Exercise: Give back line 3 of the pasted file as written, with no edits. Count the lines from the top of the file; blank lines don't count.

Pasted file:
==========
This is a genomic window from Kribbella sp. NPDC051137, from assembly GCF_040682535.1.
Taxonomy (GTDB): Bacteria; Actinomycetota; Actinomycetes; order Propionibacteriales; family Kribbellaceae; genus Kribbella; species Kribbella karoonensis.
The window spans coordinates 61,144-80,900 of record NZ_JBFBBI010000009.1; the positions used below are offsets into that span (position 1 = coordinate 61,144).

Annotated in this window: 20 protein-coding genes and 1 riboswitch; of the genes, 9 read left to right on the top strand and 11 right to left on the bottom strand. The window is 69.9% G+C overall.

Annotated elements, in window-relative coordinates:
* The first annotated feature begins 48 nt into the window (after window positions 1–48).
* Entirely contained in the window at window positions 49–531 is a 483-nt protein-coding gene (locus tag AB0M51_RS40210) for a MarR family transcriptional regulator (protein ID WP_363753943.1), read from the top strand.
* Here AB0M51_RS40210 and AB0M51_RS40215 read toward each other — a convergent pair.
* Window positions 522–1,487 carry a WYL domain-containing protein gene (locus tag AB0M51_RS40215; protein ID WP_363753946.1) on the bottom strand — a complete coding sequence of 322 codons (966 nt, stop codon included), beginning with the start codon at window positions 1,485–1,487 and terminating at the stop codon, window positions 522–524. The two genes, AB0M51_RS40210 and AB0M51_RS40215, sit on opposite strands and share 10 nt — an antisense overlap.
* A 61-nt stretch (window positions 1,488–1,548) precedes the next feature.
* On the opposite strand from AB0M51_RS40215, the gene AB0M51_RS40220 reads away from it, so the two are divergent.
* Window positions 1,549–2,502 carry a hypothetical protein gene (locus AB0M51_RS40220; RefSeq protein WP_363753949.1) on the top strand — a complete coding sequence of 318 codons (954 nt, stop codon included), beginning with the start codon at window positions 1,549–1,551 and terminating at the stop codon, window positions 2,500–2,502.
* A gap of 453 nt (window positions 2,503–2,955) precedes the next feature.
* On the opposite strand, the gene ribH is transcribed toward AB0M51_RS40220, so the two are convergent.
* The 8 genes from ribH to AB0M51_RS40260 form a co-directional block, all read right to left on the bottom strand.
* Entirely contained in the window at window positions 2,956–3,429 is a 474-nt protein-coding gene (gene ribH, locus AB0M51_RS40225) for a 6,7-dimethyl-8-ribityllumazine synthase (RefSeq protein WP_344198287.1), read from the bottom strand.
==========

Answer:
The window spans coordinates 61,144-80,900 of record NZ_JBFBBI010000009.1; the positions used below are offsets into that span (position 1 = coordinate 61,144).